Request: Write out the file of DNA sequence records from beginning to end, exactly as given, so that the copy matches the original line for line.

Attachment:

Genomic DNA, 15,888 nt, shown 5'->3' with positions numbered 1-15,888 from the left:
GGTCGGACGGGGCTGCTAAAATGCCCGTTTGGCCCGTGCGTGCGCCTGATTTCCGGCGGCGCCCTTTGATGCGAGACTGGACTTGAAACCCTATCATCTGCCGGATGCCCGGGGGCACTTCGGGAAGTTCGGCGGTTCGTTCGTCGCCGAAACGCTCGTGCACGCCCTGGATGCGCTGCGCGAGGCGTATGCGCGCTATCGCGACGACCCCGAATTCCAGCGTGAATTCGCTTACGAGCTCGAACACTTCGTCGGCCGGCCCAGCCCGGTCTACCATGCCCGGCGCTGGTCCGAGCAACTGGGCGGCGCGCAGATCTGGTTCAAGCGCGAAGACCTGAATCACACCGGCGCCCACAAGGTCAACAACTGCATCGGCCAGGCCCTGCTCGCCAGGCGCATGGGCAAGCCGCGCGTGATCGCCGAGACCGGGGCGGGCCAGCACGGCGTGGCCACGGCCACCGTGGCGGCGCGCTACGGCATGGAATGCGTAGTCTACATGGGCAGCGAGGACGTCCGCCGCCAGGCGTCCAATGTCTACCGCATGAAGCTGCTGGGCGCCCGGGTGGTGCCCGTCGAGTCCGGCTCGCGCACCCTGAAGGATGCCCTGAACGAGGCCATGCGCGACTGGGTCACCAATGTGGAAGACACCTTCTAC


Genomic DNA, 15,888 nt, shown 5'->3' with positions numbered 1-15,888 from the left:
GGTCGGACGGGGCTGCTAAAATGCCCGTTTGGCCCGTGCGTGCGCCTGATTTCCGGCGGCGCCCTTTGATGCGAGACTGGACTTGAAACCCTATCATCTGCCGGATGCCCGGGGGCACTTCGGGAAGTTCGGCGGTTCGTTCGTCGCCGAAACGCTCGTGCACGCCCTGGATGCGCTGCGCGAGGCGTATGCGCGCTATCGCGACGACCCCGAATTCCAGCGTGAATTCGCTTACGAGCTCGAACACTTCGTCGGCCGGCCCAGCCCGGTCTACCATGCCCGGCGCTGGTCCGAGCAACTGGGCGGCGCGCAGATCTGGTTCAAGCGCGAAGACCTGAATCACACCGGCGCCCACAAGGTCAACAACTGCATCGGCCAGGCCCTGCTCGCCAGGCGCATGGGCAAGCCGCGCGTGATCGCCGAGACCGGGGCGGGCCAGCACGGCGTGGCCACGGCCACCGTGGCGGCGCGCTACGGCATGGAATGCGTAGTCTACATGGGCAGCGAGGACGTCCGCCGCCAGGCGTCCAATGTCTACCGCATGAAGCTGCTGGGCGCCCGGGTGGTGCCCGTCGAGTCCGGCTCGCGCACCCTGAAGGATGCCCTGAACGAGGCCATGCGCGACTGGGTCACCAATGTGGAAGACACCTTCTAC